The Lady Vols and first-year coach Kellie Harper begin their 2019-2020 season with high aspirations with many players talking about an SEC championship as the goal.
Tennessee will be looking to improve on a disappointing 2018-2019 season which resulted in the firing of head coach Holly Warlick.
The Lady Vols struggled to a 19-13 overall record and a 7-9 finish against conference foes, finishing eighth in the SEC. In the postseason, Tennessee managed to win a single game in the SEC tournament against LSU before falling in the first round of the NCAA Tournament to UCLA.
The most notable matchup on the schedule features the Lady Vols traveling to face national power and old rival UConn on Jan. 23 in Hartford, Connecticut. Other notable road trips for Tennessee include at Notre Dame on Nov. 11 and at Stanford on Dec. 18.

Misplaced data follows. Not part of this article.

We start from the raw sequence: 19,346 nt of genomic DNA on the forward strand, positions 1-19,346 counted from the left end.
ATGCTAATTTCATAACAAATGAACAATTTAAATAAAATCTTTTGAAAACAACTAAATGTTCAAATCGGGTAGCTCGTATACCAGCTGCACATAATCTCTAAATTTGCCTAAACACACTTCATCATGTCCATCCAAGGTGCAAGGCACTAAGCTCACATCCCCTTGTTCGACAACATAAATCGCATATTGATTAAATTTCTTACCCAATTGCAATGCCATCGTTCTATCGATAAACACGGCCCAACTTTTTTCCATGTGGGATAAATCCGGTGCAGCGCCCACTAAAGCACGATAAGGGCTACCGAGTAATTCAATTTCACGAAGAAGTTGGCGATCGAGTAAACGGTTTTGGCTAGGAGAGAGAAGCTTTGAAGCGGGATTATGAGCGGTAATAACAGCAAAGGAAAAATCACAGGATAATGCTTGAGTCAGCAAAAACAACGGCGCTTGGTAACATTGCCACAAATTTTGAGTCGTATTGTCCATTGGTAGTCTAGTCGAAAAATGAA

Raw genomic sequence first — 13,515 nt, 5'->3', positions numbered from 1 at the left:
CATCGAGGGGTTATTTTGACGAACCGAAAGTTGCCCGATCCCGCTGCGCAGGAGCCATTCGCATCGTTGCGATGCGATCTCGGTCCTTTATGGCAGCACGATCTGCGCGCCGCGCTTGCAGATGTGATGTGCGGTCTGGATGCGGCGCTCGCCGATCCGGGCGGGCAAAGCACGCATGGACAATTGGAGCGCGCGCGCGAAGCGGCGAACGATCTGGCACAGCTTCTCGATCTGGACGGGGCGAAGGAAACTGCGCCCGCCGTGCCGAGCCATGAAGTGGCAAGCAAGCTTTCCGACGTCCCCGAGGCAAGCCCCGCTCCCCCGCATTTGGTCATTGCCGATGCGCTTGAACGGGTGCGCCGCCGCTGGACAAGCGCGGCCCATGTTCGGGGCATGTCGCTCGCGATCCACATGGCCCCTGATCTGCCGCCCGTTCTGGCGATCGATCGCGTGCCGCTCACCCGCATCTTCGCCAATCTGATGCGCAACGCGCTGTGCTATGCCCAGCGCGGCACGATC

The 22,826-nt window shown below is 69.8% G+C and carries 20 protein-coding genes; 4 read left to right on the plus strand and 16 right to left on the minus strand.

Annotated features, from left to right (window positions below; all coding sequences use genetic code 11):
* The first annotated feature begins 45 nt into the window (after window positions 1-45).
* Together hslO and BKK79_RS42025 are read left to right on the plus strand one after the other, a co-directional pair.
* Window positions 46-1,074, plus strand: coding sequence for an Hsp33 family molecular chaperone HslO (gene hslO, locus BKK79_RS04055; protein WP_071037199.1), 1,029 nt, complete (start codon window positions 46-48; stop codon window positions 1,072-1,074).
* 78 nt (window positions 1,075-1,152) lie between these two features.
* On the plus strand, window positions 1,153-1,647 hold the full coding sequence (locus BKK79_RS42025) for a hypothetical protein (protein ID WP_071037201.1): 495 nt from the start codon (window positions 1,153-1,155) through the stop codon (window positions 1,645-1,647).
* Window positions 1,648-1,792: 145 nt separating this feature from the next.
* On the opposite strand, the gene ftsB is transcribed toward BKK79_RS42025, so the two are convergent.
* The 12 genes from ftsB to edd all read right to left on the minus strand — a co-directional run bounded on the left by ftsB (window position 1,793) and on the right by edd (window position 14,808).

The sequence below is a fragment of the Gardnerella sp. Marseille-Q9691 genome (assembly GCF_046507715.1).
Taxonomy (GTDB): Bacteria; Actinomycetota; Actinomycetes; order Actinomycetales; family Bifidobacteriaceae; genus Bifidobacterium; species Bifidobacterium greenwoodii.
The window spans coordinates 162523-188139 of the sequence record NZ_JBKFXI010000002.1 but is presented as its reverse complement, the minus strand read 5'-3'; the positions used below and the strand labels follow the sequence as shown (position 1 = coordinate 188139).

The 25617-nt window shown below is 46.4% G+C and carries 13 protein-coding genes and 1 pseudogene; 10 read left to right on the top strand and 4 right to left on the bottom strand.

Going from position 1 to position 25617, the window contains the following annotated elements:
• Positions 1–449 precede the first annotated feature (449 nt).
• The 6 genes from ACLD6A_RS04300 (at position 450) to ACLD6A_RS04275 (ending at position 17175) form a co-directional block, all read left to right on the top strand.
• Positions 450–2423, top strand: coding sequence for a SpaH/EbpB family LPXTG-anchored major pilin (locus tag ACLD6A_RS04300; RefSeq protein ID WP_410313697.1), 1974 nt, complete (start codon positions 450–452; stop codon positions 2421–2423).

The Lady Vols will host Air Force on Dec. 1 in a “Salute to Service” game, and one week later on Dec. 8, UT of the East meets UT of the West as Texas comes to Knoxville as part of the SEC-Big 12 Challenge. Other teams coming to Rocky Top this non-conference season include Tennessee State, Stetston, Arkansas-Pine Bluff, Colorado State and Howard.
Tennessee opens their conference slate at home against Missouri on Jan 2. The Lady Vols will hold “We Back Pat” night on Jan. 5 when LSU comes to town.
Senior Night for Tennessee will be Thursday, Feb. 27 against the Lady Rebels of Ole Miss, while the regular season concludes the following weekend with the Lady Vols traveling to Auburn on Sunday, March 1.
As is usual, Tennessee will face permanent rival Vanderbilt twice, once in Nashville on Jan. 30, and then the return leg in Knoxville, also “Live Pink, Bleed Orange” night, on Feb 23. In addition to Vanderbilt, Tennessee will also play LSU and Ole Miss twice this season, while the other five conference teams visiting Thompson-Boling Arena will be Missouri, Georgia, Alabama, Mississippi State and Texas A&M.